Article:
Monday, January 7, 2019

Some Levels of Alzheimer’s Biomarkers May Differ Between African Americans, Whites

African-American individuals on average have lower levels of the tau protein compared with white individuals, reports a study published today in JAMA Neurology. Tau, along with amyloid beta, are two proteins strongly associated with Alzheimer’s disease (AD) and considered key biomarkers for diagnosing AD.

“To our knowledge, our study is the first to examine racial differences in molecular biomarkers of AD in which the cohort contributed data for both amyloid concentrations as seen on PET scan and CSF [cerebrospinal fluid] concentrations of [amyloid and tau],” wrote lead author John C. Morris, M.D., of the Knight Alzheimer Disease Research Center at Washington University School of Medicine in St. Louis and colleagues. “Caution is needed in interpreting our results until they can be confirmed (or refuted) with subsequent analyses in larger cohorts to carefully explore the influences of socioeconomic status, comorbid diseases, and other factors that may contribute to racial differences.”

Morris and colleagues analyzed data from 1,255 adults who were participating in Alzheimer’s studies at the Knight Research Center; this sample included 173 African Americans. As part of these studies, the participants received brain scans and CSF samples were taken to assess for Alzheimer’s biomarkers. In both African-American and white participants, about two-thirds of individuals had normal cognition while the other one-third had Alzheimer’s or some other cognitive impairment.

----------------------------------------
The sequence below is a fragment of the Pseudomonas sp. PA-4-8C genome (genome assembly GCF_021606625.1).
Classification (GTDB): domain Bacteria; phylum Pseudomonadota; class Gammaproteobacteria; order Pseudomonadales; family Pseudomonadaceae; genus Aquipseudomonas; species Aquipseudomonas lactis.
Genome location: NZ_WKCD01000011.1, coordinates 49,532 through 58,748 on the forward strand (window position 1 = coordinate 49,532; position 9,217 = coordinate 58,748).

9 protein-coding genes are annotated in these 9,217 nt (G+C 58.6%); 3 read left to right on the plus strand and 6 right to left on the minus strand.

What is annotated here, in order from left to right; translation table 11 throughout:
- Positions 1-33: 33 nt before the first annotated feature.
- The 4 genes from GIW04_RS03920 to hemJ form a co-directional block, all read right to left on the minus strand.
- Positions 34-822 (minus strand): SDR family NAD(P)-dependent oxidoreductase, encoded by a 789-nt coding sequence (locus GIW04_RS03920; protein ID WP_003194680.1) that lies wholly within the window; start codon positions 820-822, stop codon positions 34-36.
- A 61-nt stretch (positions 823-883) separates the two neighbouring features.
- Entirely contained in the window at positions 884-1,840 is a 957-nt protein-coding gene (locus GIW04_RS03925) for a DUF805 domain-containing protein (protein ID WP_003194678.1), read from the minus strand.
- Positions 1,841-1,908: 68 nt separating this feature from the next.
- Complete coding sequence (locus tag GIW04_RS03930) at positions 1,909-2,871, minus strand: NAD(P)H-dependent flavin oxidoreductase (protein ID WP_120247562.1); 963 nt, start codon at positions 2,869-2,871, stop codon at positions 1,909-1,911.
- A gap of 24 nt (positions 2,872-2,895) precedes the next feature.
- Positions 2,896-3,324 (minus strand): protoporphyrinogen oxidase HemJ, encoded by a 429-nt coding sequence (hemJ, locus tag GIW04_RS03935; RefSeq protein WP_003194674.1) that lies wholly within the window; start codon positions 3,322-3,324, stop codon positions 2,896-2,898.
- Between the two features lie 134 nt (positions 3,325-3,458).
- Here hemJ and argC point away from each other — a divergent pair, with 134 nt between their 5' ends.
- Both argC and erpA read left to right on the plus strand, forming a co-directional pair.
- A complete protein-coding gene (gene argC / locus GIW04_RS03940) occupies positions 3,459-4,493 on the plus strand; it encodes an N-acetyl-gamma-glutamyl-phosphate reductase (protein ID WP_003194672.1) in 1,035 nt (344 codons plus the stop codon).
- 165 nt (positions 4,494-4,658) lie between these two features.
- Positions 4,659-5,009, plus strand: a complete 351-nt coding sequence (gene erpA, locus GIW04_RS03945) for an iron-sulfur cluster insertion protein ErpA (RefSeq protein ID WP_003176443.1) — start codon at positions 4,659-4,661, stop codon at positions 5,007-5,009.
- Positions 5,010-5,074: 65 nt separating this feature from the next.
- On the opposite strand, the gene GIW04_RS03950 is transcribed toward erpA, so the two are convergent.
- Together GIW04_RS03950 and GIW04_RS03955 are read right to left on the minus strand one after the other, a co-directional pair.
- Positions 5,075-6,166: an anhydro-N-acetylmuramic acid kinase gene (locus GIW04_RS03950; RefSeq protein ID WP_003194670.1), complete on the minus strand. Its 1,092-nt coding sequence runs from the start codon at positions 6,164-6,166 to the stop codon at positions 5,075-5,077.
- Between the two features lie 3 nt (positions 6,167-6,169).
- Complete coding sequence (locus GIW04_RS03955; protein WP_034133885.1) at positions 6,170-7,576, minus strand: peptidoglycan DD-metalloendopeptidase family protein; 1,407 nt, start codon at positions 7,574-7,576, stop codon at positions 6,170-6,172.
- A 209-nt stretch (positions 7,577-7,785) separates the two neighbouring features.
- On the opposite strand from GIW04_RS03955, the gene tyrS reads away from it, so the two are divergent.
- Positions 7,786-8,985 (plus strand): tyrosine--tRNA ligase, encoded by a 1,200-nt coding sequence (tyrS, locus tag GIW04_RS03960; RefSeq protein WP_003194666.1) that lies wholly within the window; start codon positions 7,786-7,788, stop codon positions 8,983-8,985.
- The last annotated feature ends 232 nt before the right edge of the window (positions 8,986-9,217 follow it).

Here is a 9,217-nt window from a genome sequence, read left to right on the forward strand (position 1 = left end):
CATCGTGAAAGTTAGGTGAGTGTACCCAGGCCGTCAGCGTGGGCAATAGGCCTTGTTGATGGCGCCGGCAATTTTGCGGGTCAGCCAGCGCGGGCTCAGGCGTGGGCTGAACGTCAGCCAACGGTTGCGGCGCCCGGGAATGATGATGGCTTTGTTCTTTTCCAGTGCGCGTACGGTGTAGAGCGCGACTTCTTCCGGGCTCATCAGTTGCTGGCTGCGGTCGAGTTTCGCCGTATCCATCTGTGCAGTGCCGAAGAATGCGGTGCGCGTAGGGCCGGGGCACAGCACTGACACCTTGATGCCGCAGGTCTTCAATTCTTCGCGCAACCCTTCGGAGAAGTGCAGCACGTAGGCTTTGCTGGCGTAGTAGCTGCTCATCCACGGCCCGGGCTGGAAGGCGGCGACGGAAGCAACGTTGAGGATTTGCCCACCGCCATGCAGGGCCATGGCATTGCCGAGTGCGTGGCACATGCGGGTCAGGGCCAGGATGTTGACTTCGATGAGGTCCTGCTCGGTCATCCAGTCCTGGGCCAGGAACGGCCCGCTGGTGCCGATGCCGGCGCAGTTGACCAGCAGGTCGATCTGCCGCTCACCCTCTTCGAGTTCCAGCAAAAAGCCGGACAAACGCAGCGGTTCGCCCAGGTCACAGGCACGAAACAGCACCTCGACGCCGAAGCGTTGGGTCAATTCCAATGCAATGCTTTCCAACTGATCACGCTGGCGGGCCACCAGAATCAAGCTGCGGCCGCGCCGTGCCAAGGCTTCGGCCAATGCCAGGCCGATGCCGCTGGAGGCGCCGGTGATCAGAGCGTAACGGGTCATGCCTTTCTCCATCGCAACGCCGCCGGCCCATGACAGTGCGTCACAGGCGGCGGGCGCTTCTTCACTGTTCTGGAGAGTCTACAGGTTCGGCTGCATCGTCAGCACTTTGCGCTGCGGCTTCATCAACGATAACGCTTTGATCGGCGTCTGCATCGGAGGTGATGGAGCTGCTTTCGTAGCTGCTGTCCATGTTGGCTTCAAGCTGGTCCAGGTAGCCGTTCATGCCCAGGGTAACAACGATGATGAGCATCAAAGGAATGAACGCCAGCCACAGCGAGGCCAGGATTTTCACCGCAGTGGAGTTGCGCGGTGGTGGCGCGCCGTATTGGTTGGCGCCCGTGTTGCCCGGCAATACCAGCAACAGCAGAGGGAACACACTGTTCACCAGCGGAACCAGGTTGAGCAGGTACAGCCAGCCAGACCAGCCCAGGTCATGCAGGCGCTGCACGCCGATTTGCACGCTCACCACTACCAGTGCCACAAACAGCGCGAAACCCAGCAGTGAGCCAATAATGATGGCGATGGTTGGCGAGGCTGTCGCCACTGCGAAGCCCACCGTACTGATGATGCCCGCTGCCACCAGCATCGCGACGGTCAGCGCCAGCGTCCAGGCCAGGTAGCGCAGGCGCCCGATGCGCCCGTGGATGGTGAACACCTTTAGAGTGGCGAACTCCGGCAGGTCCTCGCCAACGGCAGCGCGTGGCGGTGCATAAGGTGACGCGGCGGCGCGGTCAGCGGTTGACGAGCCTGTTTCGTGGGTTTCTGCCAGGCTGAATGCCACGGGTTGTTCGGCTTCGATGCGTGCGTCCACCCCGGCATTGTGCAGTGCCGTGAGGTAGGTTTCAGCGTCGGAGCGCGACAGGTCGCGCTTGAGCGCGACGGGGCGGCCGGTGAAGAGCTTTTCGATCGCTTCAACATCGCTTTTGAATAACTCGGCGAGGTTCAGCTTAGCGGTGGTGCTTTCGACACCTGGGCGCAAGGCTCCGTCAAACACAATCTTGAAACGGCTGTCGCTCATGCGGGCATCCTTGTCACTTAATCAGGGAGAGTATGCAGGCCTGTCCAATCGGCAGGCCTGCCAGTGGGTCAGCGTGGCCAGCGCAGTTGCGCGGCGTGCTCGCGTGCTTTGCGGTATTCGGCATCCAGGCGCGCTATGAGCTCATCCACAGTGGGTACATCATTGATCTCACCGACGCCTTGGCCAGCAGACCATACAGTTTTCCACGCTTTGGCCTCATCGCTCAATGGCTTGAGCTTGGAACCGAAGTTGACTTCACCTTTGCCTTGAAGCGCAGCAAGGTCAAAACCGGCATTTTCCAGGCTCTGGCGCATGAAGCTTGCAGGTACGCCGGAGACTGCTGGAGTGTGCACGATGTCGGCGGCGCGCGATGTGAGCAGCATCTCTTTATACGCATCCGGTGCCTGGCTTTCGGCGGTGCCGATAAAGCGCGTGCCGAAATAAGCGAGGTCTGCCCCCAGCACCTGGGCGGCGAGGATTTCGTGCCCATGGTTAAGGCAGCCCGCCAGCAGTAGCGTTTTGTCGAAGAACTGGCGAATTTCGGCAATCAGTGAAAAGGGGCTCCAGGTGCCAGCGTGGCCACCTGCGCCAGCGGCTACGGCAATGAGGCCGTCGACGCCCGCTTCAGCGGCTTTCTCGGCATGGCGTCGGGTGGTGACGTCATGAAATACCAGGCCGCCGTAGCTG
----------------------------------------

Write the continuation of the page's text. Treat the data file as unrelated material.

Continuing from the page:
The researchers found no racial differences in the average brain or CSF levels of amyloid beta among the participants. However, African-American participants had significantly lower CSF tau levels compared with white participants. Average CSF concentrations of tau were 293.65 pg/mL for African Americans and 443.28 pg/mL for whites. The discrepancy in tau levels between African Americans and whites was much larger among participants who had the ε4 allele of the APOE gene; APOEε4 is considered a genetic risk factor for Alzheimer’s.

“Given recent evidence that APOEε4 influences tau pathogenesis and tau-mediated neurodegeneration independent of [amyloid beta], … it is possible that the interactions of APOEε4 with tau in African-American individuals differs from its interactions with tau in white individuals,” Morris and colleagues wrote.

“Older African-American individuals, a population that is rapidly growing, are at greater risk of AD than are older white individuals, but are underrepresented in clinical research studies,” wrote Lisa Barnes, Ph.D., of Rush University Medical Center in an editorial accompanying the study. “[A]s the field moves toward a biological definition of AD, the underinclusion of minority populations in AD research will significantly hinder our progress as a field, and the race to end AD will not be shared with our most vulnerable, at-risk populations.”

For related information, see the Psychiatric News article “Are Amyloid and Tau Good Biomarkers For Alzheimer’s Disease?



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